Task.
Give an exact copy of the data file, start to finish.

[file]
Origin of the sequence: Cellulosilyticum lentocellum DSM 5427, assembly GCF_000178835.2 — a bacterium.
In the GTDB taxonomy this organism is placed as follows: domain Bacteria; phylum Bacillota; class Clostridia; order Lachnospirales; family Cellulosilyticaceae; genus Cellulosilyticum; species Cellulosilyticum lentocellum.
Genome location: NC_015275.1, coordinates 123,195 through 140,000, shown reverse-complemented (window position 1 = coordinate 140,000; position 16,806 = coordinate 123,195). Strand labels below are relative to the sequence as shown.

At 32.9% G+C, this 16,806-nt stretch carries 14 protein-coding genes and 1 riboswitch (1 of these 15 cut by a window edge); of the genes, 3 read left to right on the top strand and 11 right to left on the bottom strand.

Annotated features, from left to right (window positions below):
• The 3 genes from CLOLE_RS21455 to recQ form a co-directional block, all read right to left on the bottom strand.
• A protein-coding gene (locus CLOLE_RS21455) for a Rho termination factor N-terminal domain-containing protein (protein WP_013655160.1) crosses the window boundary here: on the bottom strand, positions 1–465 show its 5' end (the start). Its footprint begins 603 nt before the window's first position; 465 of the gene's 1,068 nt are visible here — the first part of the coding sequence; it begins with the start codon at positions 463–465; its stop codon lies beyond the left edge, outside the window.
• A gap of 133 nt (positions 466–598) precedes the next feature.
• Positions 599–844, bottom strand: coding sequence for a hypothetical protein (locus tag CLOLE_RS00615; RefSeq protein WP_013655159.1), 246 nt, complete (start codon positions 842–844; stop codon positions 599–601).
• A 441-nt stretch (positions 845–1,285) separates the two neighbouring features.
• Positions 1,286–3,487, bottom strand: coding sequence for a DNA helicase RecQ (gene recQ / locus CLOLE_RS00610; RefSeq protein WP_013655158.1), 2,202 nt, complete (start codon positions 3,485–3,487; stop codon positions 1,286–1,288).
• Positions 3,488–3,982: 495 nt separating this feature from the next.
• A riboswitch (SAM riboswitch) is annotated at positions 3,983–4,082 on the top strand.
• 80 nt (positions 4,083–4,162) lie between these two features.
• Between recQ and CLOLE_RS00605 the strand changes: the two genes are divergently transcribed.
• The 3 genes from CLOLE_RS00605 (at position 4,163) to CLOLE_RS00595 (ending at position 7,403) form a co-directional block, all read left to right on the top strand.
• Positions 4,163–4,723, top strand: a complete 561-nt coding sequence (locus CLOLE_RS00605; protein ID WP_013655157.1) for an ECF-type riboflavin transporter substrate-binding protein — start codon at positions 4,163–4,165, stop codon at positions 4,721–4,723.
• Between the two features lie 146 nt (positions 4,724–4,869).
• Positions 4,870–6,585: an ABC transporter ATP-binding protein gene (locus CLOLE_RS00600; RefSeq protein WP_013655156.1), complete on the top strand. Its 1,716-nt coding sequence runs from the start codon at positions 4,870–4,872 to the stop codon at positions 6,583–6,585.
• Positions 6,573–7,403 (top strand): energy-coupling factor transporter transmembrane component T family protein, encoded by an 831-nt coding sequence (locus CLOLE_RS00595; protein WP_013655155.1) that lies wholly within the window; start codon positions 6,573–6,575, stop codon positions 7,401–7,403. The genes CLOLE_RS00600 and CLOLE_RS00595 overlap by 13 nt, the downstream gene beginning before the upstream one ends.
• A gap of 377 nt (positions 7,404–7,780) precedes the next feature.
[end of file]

Origin of the sequence: Cellulosilyticum lentocellum DSM 5427, assembly GCF_000178835.2 — a bacterium.
In the GTDB taxonomy this organism is placed as follows: domain Bacteria; phylum Bacillota; class Clostridia; order Lachnospirales; family Cellulosilyticaceae; genus Cellulosilyticum; species Cellulosilyticum lentocellum.
Genome location: NC_015275.1, coordinates 123,195 through 140,000, shown reverse-complemented (window position 1 = coordinate 140,000; position 16,806 = coordinate 123,195). Strand labels below are relative to the sequence as shown.

At 32.9% G+C, this 16,806-nt stretch carries 14 protein-coding genes and 1 riboswitch (1 of these 15 cut by a window edge); of the genes, 3 read left to right on the top strand and 11 right to left on the bottom strand.

Annotated features, from left to right (window positions below):
• The 3 genes from CLOLE_RS21455 to recQ form a co-directional block, all read right to left on the bottom strand.
• A protein-coding gene (locus CLOLE_RS21455) for a Rho termination factor N-terminal domain-containing protein (protein WP_013655160.1) crosses the window boundary here: on the bottom strand, positions 1–465 show its 5' end (the start). Its footprint begins 603 nt before the window's first position; 465 of the gene's 1,068 nt are visible here — the first part of the coding sequence; it begins with the start codon at positions 463–465; its stop codon lies beyond the left edge, outside the window.
• A gap of 133 nt (positions 466–598) precedes the next feature.
• Positions 599–844, bottom strand: coding sequence for a hypothetical protein (locus tag CLOLE_RS00615; RefSeq protein WP_013655159.1), 246 nt, complete (start codon positions 842–844; stop codon positions 599–601).
• A 441-nt stretch (positions 845–1,285) separates the two neighbouring features.
• Positions 1,286–3,487, bottom strand: coding sequence for a DNA helicase RecQ (gene recQ / locus CLOLE_RS00610; RefSeq protein WP_013655158.1), 2,202 nt, complete (start codon positions 3,485–3,487; stop codon positions 1,286–1,288).
• Positions 3,488–3,982: 495 nt separating this feature from the next.
• A riboswitch (SAM riboswitch) is annotated at positions 3,983–4,082 on the top strand.
• 80 nt (positions 4,083–4,162) lie between these two features.
• Between recQ and CLOLE_RS00605 the strand changes: the two genes are divergently transcribed.
• The 3 genes from CLOLE_RS00605 (at position 4,163) to CLOLE_RS00595 (ending at position 7,403) form a co-directional block, all read left to right on the top strand.
• Positions 4,163–4,723, top strand: a complete 561-nt coding sequence (locus CLOLE_RS00605; protein ID WP_013655157.1) for an ECF-type riboflavin transporter substrate-binding protein — start codon at positions 4,163–4,165, stop codon at positions 4,721–4,723.
• Between the two features lie 146 nt (positions 4,724–4,869).
• Positions 4,870–6,585: an ABC transporter ATP-binding protein gene (locus CLOLE_RS00600; RefSeq protein WP_013655156.1), complete on the top strand. Its 1,716-nt coding sequence runs from the start codon at positions 4,870–4,872 to the stop codon at positions 6,583–6,585.
• Positions 6,573–7,403 (top strand): energy-coupling factor transporter transmembrane component T family protein, encoded by an 831-nt coding sequence (locus CLOLE_RS00595; protein WP_013655155.1) that lies wholly within the window; start codon positions 6,573–6,575, stop codon positions 7,401–7,403. The genes CLOLE_RS00600 and CLOLE_RS00595 overlap by 13 nt, the downstream gene beginning before the upstream one ends.
• A gap of 377 nt (positions 7,404–7,780) precedes the next feature.